A locally backed Ohio house bill would make diapers and other baby care items exempt from sales tax if passed, and proponents say it could help families with finances and safety.
House Bill 118, also called the Baby Products Tax Exemption Bill, would create a sales and use tax exemption for baby products like diapers, car seats, strollers, cribs, baby carriers and baby monitors.
“(These products) are critical to achieving the optimal health for young children,” said Jessica Salem, the Dayton Children’s Hospital Center for Health Equity executive director. “While most of us take these essential products for granted and just find a way in our budgets, many families find themselves having to choose which ones to buy or even find them out of their reach.”
Salem testified as a proponent of the house bill last week at the Ohio Statehouse.
According to the National Diaper Bank, a nonprofit that helps families obtain diapers and other materials, Ohio is home to roughly 550,000 children under the age of 3.
Salem said the house bill could help families buy safety equipment for their infants at a time when infant deaths are occurring at an “alarming rate.” In Montgomery County, health officials have reported eight infant deaths due to unsafe sleep practices and other factors this year.
Salem said the use of cribs is a step toward safer sleep.
“Providing a tax relief for a safe crib could mean the difference between being able to afford one, and that could save lives,” she said.
The average American family also spends $80 monthly on diapers, according to the diaper bank.
Salem said most childcare facilities require parents to provide diapers for their infants, and families who struggle to purchase diapers have to make decisions about childcare arrangements as a result.
Last year, the Center for Health Equity at Dayton Children’s Hospital supported more than 115 families with child safety products, and another 250 families were assisted with securing car seats, according to Salem.
“We work with families every day who share how difficult it is to raise children with the rising cost of products, childcare and other infant essentials,” Salem said.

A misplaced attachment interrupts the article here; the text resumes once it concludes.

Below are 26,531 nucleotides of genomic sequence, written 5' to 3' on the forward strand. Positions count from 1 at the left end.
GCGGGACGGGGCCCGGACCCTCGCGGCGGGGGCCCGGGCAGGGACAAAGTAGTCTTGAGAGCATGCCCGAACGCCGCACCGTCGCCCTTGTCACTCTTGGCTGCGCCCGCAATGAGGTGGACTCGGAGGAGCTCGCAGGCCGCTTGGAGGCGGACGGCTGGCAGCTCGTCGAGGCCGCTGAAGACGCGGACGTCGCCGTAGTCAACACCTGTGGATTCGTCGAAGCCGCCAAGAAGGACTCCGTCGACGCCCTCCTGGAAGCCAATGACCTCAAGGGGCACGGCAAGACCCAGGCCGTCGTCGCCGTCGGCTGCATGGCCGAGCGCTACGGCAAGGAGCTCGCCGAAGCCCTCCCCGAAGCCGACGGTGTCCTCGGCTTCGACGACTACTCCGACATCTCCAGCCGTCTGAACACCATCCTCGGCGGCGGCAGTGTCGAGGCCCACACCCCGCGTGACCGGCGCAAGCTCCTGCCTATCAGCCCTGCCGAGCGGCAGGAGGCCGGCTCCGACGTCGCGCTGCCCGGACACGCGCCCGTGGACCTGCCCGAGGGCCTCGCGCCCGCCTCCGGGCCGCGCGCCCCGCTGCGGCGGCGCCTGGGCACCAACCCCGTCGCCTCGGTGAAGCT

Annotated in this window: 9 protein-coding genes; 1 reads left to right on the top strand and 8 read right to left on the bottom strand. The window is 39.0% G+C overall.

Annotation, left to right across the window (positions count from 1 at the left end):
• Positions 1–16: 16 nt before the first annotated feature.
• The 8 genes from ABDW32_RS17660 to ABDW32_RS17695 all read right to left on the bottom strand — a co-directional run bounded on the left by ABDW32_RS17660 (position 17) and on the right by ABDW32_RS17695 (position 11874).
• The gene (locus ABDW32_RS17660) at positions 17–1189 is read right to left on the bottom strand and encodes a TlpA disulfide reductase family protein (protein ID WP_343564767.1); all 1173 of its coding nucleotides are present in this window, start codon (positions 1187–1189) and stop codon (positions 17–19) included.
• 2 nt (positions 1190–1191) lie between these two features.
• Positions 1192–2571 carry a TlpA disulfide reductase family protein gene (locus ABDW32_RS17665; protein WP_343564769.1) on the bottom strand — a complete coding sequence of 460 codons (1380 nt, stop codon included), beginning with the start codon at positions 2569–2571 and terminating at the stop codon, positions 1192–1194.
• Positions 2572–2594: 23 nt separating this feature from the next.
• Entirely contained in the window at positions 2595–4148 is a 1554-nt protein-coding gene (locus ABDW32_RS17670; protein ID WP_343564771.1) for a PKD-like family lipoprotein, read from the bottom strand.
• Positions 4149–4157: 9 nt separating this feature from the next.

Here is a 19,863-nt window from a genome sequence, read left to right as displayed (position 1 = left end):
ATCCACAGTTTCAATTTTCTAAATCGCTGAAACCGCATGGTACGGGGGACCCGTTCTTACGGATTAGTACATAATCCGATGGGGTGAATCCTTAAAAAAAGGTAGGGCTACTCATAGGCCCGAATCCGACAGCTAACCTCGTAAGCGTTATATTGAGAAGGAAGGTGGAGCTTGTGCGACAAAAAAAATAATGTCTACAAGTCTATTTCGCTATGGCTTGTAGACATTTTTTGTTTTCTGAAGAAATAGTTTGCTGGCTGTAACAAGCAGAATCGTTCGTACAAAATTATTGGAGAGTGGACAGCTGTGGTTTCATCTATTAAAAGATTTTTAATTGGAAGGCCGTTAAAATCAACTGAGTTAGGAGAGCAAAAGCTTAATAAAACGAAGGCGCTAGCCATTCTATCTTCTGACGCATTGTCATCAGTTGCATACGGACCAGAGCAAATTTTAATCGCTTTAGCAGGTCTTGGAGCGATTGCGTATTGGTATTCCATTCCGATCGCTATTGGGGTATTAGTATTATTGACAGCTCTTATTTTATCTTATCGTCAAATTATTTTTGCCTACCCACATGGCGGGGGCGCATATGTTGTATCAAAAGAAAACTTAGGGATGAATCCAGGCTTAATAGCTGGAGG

Diapers for children and adults are sales-tax exempt only during the back-to-school sales tax holiday during the first weekend of August under current law.
In Ohio, sales tax is set at 5.75%, with counties having their own set sales tax rate in addition to the state’s. Montgomery County has a sales and use tax rate of 1.25%, according to the Ohio Department of Taxation.
A financial analysis of the bill found that the exemption of baby products from sales and use tax in 2024 could result in estimated losses of between $18.6 to $30.7 million to the state’s general revenue fund and between $4.8 to $7.9 million to county and transit funds.
“These losses will likely grow in future years, at a pace that generally matches inflation of the products being exempted,” according to the analysis.
But a measure that could help families provide for their children is a “step in the right direction,” said Lora Miller of the Ohio Council of Retail Merchants.
“When consumers have more money in their pockets, they’re able to use that money to buy other needed items that aren’t tax exempt,” she said. “As retail sales increase, the commercial activity tax burden increases, which benefits the state and helps offset the sales tax loss.”
The bill was introduced earlier this year by state representatives Melanie Miller (R-Ashland) and Nick Santucci (R-Howland Twp.) and serves as companion legislation to a senate bill with the same mission. It’s progressing through the Ways and Means Committee in the Ohio House of Representatives.
“The Baby Products Tax Exemption Bill recognizes the challenges Ohio families face in raising children and aims to alleviate their financial burden,” Miller said in a statement. “By providing tax exemptions for essential baby products, we hope to encourage people to stay in Ohio as we work to invest in our families.”
State Reps. Andrea White (R-Kettering), Bill Dean (R-Xenia), Bernie Willis (R-Springfield) and Thomas Hall (R-Madison Twp.) are co-sponsors of the legislation.